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Exam Code: SPHR Practice exam 2022 by team
SPHR Senior Professional in Human Resources (HRCI SPHR)

Showcase the HR leadership recognition you deserve with the Senior Professional in Human Resources® (SPHR®) from HR Certification Institute® (HRCI®). The SPHR demonstrates your mastery of the strategic and policy-making aspects of HR management as practiced in the U.S. The credential is designed for big-picture thinkers responsible for planning rather than implementing HR policy. Organizations seek out SPHR professionals for their proven accountability for HR department goals, for breadth and depth of knowledge in all HR disciplines, and for understanding business issues beyond the HR function.

Exam time: 3 hours
Exam length: 150 scored questions (mostly multiple-choice) + 25 pretest questions
Computer-based exam at a Pearson VUE testing center

Leadership and Strategy (40%)
Talent Planning and Acquisition (16%)
Learning and Development (12%)
Total Rewards (12%)
Employee Relations and Engagement (20%)

01 Develop and execute HR plans that are aligned to the organizations strategic plan (for example: HR strategic plans, budgets, business plans, service delivery plans, HRIS, technology)
02 Evaluate the applicability of federal laws and regulations to organizational strategy (for example: policies, programs, practices, business expansion/reduction)
03 Analyze and assess organizational practices that impact operations and people management to decide on the best available risk management strategy (for example: avoidance, mitigation, acceptance)
04 Interpret and use business metrics to assess and drive achievement of strategic goals and objectives (for example: key performance indicators, financial statements, budgets)
05 Design and evaluate HR data indicators to inform strategic actions within the organization (for example: turnover rates, cost per hire, retention rates)
06 Evaluate credibility and relevance of external information to make decisions and recommendations (for example: salary data, management trends, published surveys and studies, legal/regulatory analysis)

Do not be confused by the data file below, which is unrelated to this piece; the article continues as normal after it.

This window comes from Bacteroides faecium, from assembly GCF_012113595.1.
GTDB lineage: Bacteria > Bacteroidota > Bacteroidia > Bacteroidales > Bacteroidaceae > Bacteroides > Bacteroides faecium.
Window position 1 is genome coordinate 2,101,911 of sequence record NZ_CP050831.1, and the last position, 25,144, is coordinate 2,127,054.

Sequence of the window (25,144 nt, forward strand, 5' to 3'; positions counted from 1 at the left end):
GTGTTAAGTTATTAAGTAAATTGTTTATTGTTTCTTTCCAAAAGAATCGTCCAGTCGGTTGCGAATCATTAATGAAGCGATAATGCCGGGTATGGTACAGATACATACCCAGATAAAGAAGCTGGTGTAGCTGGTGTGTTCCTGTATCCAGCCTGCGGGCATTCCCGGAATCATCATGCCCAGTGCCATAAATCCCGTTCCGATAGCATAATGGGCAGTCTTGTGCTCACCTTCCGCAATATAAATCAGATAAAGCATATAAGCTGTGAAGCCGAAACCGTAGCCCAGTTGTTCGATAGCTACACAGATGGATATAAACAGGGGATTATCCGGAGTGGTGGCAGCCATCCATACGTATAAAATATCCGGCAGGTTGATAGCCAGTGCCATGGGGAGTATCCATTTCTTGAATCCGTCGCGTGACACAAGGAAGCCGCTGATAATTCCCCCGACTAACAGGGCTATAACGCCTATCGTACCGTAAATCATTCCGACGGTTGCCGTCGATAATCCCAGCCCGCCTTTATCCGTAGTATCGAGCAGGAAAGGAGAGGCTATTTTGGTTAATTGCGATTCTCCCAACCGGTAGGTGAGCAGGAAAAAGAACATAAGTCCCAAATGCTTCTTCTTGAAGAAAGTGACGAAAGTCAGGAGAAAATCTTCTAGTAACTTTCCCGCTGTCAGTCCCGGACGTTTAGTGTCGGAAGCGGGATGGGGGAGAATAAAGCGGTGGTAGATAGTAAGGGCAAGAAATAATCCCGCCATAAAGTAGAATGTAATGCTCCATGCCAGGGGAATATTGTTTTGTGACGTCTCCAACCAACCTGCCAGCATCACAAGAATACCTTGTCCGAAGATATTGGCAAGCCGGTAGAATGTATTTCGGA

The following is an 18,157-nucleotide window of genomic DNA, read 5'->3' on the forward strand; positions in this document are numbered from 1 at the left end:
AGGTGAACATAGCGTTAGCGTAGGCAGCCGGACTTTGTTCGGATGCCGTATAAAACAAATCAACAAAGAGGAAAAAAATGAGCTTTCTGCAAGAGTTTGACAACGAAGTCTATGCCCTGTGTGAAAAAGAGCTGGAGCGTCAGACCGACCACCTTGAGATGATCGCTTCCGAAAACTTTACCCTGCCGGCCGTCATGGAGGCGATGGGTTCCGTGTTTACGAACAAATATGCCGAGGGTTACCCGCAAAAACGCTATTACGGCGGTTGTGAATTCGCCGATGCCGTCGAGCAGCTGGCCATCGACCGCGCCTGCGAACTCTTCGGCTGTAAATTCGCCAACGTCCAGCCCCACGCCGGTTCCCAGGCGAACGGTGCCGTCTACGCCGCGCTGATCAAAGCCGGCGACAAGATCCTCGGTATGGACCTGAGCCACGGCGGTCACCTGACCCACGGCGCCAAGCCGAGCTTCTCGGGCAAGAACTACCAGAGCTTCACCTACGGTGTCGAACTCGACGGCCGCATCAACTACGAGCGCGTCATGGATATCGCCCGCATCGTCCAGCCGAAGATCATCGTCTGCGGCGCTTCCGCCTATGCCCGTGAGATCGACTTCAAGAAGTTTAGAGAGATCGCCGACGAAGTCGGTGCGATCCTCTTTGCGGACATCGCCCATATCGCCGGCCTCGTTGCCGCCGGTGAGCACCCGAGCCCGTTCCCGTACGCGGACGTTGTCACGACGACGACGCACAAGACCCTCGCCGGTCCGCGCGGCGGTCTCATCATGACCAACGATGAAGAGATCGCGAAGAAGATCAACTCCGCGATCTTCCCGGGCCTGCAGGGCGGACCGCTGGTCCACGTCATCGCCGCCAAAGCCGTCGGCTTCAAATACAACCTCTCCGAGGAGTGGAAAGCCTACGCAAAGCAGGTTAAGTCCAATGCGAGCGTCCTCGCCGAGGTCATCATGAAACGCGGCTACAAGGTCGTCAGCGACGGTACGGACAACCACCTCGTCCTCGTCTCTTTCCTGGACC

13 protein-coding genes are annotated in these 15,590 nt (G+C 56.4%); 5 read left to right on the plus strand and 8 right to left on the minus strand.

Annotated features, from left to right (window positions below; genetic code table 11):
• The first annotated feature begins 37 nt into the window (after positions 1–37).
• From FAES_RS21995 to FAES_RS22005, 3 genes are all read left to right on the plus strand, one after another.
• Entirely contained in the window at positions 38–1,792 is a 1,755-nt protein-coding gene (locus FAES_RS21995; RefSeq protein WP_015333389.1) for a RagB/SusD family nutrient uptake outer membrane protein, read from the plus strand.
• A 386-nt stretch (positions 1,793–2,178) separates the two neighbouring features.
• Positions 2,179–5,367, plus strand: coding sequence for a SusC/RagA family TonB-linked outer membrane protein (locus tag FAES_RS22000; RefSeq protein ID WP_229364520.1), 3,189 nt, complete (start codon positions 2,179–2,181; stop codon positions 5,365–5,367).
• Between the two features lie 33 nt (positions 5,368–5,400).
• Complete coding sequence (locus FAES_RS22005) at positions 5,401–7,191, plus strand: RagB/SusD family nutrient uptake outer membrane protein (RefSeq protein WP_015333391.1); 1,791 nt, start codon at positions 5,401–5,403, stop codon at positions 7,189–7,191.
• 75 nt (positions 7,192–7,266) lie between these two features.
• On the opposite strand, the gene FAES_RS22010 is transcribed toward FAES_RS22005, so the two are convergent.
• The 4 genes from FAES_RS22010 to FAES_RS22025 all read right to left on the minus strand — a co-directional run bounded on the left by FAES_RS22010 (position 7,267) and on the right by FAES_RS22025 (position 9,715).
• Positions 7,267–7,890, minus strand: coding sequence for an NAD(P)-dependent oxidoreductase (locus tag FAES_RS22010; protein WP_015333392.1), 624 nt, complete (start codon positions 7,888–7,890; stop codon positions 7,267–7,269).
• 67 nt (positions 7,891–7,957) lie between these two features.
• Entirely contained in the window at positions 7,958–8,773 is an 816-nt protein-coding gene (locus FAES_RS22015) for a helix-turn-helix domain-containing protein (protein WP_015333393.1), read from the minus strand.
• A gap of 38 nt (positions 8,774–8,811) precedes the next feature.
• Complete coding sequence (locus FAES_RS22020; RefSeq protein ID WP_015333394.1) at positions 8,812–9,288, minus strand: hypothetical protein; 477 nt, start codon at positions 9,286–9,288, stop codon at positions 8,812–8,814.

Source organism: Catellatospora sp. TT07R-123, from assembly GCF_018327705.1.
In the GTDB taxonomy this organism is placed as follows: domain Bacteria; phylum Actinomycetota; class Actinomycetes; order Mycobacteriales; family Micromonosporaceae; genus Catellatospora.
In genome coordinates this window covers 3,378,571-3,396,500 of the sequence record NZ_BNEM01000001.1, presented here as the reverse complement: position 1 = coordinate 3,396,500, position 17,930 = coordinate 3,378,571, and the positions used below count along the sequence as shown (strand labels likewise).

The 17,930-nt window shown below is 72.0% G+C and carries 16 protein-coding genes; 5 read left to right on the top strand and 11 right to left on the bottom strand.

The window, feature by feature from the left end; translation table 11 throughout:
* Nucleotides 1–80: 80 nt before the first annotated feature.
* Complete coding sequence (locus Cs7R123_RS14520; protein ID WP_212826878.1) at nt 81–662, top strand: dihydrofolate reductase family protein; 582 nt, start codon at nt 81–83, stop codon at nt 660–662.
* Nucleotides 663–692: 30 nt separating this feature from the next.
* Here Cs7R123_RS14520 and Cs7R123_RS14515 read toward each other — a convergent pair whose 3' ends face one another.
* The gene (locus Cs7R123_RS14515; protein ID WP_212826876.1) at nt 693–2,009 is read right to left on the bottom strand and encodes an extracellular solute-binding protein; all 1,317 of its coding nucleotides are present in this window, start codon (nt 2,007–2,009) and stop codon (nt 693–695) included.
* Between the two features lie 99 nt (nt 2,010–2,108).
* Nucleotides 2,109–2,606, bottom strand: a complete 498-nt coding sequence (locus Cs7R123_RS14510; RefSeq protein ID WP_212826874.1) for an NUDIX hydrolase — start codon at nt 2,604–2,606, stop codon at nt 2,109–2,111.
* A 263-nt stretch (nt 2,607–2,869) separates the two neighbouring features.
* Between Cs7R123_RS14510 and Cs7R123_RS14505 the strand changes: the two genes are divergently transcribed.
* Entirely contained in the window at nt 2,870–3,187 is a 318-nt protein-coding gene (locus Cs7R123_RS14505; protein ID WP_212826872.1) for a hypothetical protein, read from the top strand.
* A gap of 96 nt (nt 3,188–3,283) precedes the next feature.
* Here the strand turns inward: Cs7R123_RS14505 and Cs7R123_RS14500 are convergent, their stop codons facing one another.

07 Contribute to the development of the organizational strategy and planning (for example: vision, mission, values, ethical conduct)
08 Develop and manage workplace practices that are aligned with the organizations statements of vision, values, and ethics to shape and reinforce organizational culture
09 Design and manage effective change strategies to align organizational performance with the organizations strategic goals
10 Establish and manage effective relationships with key stakeholders to influence organizational behavior and outcomes

01 Vision, mission, and values of an organization and applicable legal and regulatory requirements
02 Strategic planning process
03 Management functions, including planning, organizing, directing, and controlling
04 Corporate governance procedures and compliance
05 Business elements of an organization (for example: products, competition, customers, technology, demographics, culture, processes, safety and security)
06 Third-party or vendor selection, contract negotiation, and management, including development of requests for proposals (RFPs)
07 Project management (for example: goals, timetables, deliverables, and procedures)
08 Technology to support HR activities
09 Budgeting, accounting, and financial concepts (for example: evaluating financial statements, budgets, accounting terms, and cost management)
10 Techniques and methods for organizational design (for example: outsourcing, shared services, organizational structures)
11 Methods of gathering data for strategic planning purposes (for example: Strengths, Weaknesses, Opportunities, and Threats [SWOT], and Political, Economic, Social, and Technological [PEST])
12 Qualitative and quantitative methods and tools used for analysis, interpretation, and decision making purposes
13 Change management processes and techniques
14 Techniques for forecasting, planning, and predicting the impact of HR activities and programs across functional areas
15 Risk management
16 How to deal with situations that are uncertain, unclear, or chaotic

01 Evaluate and forecast organizational needs throughout the business cycle to create or develop workforce plans (for example: corporate restructuring, workforce expansion, or reduction)
02 Develop, monitor, and assess recruitment strategies to attract desired talent (for example: labor market analysis, compensation strategies, selection process, onboarding, sourcing and branding strategy)
03 Develop and evaluate strategies for engaging new employees and managing cultural integrations (for example: new employee acculturation, downsizing, restructuring, mergers and acquisitions, divestitures, global expansion)

17 Planning techniques (for example: succession planning, forecasting)
18 Talent management practices and techniques (for example: selecting and assessing employees)
19 Recruitment sources and strategies
20 Staffing alternatives (for example: outsourcing, temporary employment)
21 Interviewing and selection techniques and strategies
22 Impact of total rewards on recruitment and retention
23 Termination approaches and strategies
24 Employee engagement strategies
25 Employer marketing and branding techniques
26 Negotiation skills and techniques
27 Due diligence processes (for example: mergers and acquisitions, divestitures)

28 Transition techniques for corporate restructuring, mergers and acquisitions, offshoring, and divestitures
29 Methods to assess past and future staffing effectiveness (for example: cost per hire, selection ratios, adverse impact)